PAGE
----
The 9 Sales Enablement Content Imperatives

In our work with Sales training companies and clients, we have identified 9 specific sales enablement content elements that the average salesperson needs in order to successfully sell.

What we want sales to accomplish for the firm.The information Marketing needs to provide to sales.Impact of not providing the information.
Problem Statement: Cause the customer to identify the customer /problem that is high enough to be impactful to the customer, but low enough for the product to have significant relevance.Identify the customer opportunity or problem that the product/service addresses better than the competitive alternative.
Sales is relegated to answering RFPs instead of the consultative selling of solutions.
Value Statement: Have the customer initiate the program to investigate the opportunity.The value to the customer of addressing the opportunity, with measures.
The program never gets investigated, just “discussed”.
Value Evidence: Have sufficient support for the program so that the obstacles that arise don’t stop it.Sufficient evidence for the customer to be confident of the claims of the size and viability of the opportunity.
The program starts but gets derailed because a more certain alternative program is identified.
Advantages: Have the firm’s product one of the top ones being evaluated by the customer for addressing the opportunity.
What your product or service does uniquely, or substantially better than competitors.The product/service is not considered by the customer and the sale goes to another firm.
Measurable Advantage / ROI: Make sure that the customer realizes the magnitude of the products advantages.The measurable magnitude of the advantage.Other firm’s products are perceived as competitive when they should not be.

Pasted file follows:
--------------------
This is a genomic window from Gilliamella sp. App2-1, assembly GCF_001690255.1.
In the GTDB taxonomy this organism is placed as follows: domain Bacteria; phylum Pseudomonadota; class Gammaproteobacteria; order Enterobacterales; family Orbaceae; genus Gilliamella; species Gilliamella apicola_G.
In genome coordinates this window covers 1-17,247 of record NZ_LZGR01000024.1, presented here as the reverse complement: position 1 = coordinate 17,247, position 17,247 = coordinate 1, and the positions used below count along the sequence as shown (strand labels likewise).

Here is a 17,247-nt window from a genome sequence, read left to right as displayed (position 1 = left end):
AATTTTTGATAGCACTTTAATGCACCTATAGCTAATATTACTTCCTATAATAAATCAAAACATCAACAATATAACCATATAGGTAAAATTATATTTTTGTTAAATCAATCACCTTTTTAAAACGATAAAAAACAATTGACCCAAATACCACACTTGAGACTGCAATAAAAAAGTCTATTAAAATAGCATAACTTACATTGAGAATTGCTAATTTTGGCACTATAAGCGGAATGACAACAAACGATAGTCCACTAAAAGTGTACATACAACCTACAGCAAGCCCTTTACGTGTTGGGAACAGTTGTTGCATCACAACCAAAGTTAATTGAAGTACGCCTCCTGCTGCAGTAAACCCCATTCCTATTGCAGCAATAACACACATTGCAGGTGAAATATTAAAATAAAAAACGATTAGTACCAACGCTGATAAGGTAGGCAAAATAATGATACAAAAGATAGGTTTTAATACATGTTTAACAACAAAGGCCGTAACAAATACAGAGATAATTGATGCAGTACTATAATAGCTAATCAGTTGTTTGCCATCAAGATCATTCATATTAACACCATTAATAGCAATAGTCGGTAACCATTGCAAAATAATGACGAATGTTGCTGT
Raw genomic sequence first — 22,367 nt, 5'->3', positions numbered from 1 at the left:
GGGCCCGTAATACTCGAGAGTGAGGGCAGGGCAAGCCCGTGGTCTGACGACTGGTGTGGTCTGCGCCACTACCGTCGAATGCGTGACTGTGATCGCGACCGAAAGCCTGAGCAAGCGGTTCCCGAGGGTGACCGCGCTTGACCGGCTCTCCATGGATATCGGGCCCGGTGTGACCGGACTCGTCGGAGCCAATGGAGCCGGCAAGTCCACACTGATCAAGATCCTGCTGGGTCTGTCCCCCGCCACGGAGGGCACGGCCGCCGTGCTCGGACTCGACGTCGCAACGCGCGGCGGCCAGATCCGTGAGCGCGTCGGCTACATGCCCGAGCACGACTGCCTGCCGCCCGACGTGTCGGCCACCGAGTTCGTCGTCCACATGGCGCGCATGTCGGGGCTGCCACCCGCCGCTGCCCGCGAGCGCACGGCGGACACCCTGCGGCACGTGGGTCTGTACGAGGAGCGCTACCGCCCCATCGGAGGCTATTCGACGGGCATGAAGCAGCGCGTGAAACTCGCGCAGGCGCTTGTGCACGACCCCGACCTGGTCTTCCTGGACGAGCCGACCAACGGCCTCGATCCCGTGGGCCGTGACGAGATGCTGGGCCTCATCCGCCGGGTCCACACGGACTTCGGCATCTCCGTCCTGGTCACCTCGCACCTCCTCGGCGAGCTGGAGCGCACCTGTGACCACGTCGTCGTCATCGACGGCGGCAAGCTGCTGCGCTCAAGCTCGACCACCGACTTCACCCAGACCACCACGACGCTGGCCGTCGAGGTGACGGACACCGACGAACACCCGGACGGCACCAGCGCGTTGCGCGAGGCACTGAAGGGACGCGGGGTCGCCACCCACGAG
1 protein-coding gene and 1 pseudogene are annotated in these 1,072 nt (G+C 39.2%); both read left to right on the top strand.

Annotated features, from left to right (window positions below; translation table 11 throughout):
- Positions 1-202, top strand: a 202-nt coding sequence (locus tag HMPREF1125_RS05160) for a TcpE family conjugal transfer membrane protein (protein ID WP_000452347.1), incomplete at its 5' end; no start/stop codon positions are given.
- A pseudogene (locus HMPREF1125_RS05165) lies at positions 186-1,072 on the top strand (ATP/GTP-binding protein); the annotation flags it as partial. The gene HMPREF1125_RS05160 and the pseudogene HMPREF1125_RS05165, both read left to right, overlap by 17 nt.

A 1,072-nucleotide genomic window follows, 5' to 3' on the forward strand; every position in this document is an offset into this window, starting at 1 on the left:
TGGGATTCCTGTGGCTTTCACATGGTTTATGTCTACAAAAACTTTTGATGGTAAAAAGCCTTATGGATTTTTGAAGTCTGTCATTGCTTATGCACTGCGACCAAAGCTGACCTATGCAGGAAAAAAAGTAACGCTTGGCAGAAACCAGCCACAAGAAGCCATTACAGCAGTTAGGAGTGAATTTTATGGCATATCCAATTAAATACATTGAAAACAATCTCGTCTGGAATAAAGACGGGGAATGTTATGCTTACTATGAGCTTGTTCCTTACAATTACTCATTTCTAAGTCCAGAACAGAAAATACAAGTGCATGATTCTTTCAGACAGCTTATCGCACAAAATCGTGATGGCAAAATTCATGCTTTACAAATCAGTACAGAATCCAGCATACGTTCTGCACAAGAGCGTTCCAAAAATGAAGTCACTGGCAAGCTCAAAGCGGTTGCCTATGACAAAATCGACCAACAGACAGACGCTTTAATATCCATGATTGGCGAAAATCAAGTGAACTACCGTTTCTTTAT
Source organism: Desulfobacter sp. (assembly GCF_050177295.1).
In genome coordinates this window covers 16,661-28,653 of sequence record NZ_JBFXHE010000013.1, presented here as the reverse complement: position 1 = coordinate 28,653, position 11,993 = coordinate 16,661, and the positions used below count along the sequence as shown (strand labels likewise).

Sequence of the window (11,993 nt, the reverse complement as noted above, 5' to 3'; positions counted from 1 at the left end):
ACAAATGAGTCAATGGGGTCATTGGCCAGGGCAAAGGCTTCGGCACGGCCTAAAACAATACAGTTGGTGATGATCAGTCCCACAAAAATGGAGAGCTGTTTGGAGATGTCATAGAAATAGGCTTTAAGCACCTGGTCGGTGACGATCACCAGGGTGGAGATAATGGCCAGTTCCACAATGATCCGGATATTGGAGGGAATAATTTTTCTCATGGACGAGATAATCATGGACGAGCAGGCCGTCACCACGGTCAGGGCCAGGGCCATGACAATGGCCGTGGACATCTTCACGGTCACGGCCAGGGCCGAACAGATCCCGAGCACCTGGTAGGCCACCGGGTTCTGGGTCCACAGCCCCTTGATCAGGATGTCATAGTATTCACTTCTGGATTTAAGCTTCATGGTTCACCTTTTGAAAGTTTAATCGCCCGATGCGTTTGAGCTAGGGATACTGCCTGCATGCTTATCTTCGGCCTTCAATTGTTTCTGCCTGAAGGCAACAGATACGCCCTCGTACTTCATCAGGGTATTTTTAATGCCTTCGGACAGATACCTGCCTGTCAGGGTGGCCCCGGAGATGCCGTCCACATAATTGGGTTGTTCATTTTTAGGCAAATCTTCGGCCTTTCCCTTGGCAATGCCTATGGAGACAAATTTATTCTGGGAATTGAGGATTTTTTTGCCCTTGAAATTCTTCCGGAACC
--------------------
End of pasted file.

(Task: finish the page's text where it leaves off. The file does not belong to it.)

Measurable Advantage / ROI: Have the customer believe your advantage claims, even when other vendors are exaggerating.Provide reasons to believe your firm’s product/service capabilities.
The competitor’s products are seen as just as credible as your firm.
Customer Value Proposition: Have the customer understand that our product/solution delivers high value to them.The value to the customer that results from the product advantage.Even though your product is best in some areas, the value isn’t understood.
Customer Value Proposition Value Measures: Have the customer understand that our product/solution delivers the most value to them when compared to the competitive alternatives.Identify your value claims with measures that are comparable.
The customer does not believe that your product offers the highest value to them.
Value Validation & Case Studies: Have the customer believe our claims of higher value when compared to our competitors.Provide reasons to believe your firm’s value estimates.If your claims are not believable the customer may not buy.

This framework was developed by Bud Hyler – a member of the Revenue Architects expert network.

Learn from the pro. Arrange a consultation with Bud!